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Macroinvertebrates home

Streams project

 

Pine Brook

These are the ten most common macroinvertebrates identified from samples from Pine Brook.

Click on images to zoom in. 

ORDER: Ephemeroptera
FAM
ILY: Heptageniidae

This family of mayflies can be characterized by their distinctly flattened heads and striking resemblance of the character 'Jack Skellington' from the movie 'The Nightmare Before Christmas.' This family can either have two or three cerci (tails).

Commonly encountered genera include Epeorus, Heptagenia, Maccaffertium, and Rhithrogena.

ORDER: Diptera
FAMILY: Chironomidae

 Midge larvae tend to be the most common macroinvertebrate at our sites.  As with other Diptera, there are no true jointed legs.  Chironomidae do have a pair of prolegs at each end and preserved individuals tend to curl into a 'C'.  Identification past family requires slide-mounted heads.  We have seen philopotamid caddisflies misidentified with the chironomids and we suspect that that happens when samples are being sorted from trays.  Under a microscope, six prominent legs can be seen on members of the family Philopotamidae.


ORDER: Ephemeroptera
FAMILY: Baetidae
 

This mayfly has either two or three cerci ("tails") and a unique head shape. Its gills are oval shaped and insert dorsally.

Commonly encountered genera include Acerpenna, Baetis, and Pseudocloeon.

PHYLUM: Annelida
CLASS: Oligochaeta

Aquatic earthworms lack legs and are characterized by having 20 or more segments. Unlike leeches, they lack a suction disk.

ORDER: Plecoptera
FAMILY: Leuctridae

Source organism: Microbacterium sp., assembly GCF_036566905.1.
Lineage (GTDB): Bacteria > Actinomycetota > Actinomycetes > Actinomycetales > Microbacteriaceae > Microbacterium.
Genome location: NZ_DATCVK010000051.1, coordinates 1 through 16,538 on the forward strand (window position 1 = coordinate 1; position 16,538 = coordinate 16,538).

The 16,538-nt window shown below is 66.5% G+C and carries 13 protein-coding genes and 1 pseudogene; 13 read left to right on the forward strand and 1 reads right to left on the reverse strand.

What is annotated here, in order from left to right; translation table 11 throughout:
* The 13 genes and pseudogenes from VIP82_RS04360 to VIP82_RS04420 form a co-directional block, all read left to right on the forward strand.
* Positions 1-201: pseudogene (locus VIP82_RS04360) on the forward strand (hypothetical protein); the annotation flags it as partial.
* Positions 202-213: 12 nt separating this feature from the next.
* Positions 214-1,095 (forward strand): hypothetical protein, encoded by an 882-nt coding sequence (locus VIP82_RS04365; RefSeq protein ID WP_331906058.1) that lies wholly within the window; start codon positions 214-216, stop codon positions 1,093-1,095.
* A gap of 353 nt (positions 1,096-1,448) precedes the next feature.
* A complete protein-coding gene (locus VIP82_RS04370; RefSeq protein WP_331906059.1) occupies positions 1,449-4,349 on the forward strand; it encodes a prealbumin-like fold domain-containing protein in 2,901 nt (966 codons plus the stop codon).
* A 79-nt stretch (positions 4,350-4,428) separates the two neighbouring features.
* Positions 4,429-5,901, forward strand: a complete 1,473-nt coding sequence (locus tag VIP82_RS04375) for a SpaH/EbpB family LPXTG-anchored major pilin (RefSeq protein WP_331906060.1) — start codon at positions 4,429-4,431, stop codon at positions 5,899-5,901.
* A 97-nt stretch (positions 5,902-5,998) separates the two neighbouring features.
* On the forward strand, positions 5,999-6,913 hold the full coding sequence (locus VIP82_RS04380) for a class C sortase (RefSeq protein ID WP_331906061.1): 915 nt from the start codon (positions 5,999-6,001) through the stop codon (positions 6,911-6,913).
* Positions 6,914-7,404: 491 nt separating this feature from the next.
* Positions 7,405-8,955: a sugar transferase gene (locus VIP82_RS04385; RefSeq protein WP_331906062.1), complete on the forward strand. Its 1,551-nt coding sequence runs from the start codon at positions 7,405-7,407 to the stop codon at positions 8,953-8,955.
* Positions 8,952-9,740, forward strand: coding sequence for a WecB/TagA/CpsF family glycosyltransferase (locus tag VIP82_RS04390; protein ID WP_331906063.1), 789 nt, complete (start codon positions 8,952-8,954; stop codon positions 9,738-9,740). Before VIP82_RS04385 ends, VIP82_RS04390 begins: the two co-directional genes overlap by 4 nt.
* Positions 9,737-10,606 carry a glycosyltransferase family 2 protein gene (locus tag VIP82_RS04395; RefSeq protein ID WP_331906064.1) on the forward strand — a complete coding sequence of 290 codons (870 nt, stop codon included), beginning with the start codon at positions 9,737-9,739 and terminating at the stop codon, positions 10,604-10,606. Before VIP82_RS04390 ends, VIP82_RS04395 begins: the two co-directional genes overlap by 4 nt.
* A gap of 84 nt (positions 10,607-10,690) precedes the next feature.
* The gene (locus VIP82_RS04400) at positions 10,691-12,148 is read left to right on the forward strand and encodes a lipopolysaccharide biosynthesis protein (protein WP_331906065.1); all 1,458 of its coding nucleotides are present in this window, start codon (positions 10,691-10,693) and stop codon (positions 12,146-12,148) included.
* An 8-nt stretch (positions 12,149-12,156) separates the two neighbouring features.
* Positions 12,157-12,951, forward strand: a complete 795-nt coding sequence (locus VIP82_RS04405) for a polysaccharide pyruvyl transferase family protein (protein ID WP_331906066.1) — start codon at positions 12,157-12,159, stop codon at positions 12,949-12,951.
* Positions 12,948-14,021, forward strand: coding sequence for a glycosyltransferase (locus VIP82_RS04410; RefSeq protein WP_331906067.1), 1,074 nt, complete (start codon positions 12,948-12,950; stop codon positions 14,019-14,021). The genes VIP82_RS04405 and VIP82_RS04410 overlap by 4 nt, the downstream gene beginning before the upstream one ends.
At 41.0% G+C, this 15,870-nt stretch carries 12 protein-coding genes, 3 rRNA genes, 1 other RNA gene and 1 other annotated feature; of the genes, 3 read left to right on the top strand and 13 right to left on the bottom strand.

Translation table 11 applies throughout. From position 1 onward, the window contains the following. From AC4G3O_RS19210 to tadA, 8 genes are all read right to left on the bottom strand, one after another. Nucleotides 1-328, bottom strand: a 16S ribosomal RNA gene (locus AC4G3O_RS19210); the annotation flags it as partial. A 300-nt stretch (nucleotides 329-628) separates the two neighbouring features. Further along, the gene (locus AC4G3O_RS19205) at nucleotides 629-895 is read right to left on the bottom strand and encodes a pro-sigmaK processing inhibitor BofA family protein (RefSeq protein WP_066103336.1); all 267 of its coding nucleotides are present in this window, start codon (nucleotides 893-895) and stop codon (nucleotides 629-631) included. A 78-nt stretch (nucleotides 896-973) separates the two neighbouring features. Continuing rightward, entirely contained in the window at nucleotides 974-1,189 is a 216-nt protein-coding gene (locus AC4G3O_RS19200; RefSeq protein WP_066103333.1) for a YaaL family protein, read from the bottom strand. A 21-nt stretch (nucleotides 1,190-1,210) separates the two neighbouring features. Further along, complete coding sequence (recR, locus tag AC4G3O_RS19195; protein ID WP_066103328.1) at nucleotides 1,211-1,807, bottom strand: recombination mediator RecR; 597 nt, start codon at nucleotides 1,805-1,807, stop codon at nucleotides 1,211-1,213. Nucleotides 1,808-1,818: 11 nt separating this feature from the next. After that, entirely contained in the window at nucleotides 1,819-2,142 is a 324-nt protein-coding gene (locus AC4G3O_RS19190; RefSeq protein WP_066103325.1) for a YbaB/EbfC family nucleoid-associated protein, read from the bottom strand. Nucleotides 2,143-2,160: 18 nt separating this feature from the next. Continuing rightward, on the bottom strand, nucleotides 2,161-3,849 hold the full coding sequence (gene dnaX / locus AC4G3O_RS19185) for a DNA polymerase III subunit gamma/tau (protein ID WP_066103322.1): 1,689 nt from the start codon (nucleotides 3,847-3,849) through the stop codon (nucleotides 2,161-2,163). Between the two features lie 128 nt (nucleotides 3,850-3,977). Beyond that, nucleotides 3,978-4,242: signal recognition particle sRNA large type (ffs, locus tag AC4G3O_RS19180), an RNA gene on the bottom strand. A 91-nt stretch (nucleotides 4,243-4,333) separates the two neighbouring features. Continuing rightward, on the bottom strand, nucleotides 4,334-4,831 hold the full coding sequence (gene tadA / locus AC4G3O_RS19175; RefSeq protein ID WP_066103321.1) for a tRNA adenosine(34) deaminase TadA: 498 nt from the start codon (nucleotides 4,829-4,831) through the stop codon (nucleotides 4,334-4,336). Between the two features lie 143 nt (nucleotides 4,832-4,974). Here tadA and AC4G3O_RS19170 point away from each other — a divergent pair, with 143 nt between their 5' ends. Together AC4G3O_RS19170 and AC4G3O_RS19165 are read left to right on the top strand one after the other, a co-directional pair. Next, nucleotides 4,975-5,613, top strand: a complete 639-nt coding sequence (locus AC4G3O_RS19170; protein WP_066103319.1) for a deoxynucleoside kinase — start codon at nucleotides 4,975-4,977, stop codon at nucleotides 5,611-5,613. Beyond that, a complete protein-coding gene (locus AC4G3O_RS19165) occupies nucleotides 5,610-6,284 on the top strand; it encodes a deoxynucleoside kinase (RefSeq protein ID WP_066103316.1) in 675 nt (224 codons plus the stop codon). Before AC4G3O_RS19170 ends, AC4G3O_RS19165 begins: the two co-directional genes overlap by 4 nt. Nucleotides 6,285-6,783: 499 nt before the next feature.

GENUS: Leuctra

This family of stonefly is fairly slender by stonefly standards.  The divergent wing pads are a helpful characteristic. Leuctridae  are similar in overall shape to the Capniidae; however, Leuctridae often do not have pleural folds. If they are present, they only extend from abdominal segments 1-7.  Leuctra  are recognized by abdominal terga with posterior fringes of short hairs and last few segments with longer hairs. NABS

ORDER: Trichoptera
FAMILY: Philopotamidae

Philopotomidae are net-spinning filtering collectors.  A casual observer might sort them with Chironomidae, but a close look reveals six jointed legs.  The faint white 'T' shaped labrum extending from the front of the head past the mandibles is diagnostic for the family (it is sometimes withdrawn and hard to see). The asymmetrical notch gets us to genus; common genera include Dolophilodes, Wormaldia, and Chimarra. SMC

ORDER: Plecoptera
FAMILY: Perlodidae
 

Stoneflies in the Perlodidae family do not have branching gills from leg bases. When observing their mouthparts, the glossae and paraglossae form a large three-pronged notch, or opening. Hind wing pads are divergent. Cerci, or "tails," are as long or longer than the abdomen.

Hexatoma sp. Tipulidae - photo by Wayne Davis USEPA
US EPA

ORDER: Diptera
FAMILY: Tipulidae
GENUS:
Hexatoma

This Tipulidae can be identified by the swollen 7th abdominal segment.


ORDER: Diptera
FAMILY: Ceratopogonidae

Members of this family look like very straight Chironomidae. They are very long and thin with a distinct head capsule and no prolegs.  Some in the lab call them 'bamboo sticks with eyes.' SMC

 

Hexatoma sp. Tipulidae - photo by Wayne Davis USEPA
US EPA

ORDER: Ephemeroptera
FAMILY: Caenidae

These "small square-gill" mayflies have operculate (plate-like) gills on segment 2 that cover gills on segments 3 to 6. Their bodies are built for crawling, and their heads are held vertically. The genus Caenis is commonly found.

The images are not a substitute for keying, but should serve as an aid in identifying common macroinvertebrates in samples.

Feedback - Partner schools: send us specimens not included above.  Taxonomists: click to email: Declan McCabe
This site is supported by Vermont EPSCoR grant from the National Science Foundation (EPS #0701410).
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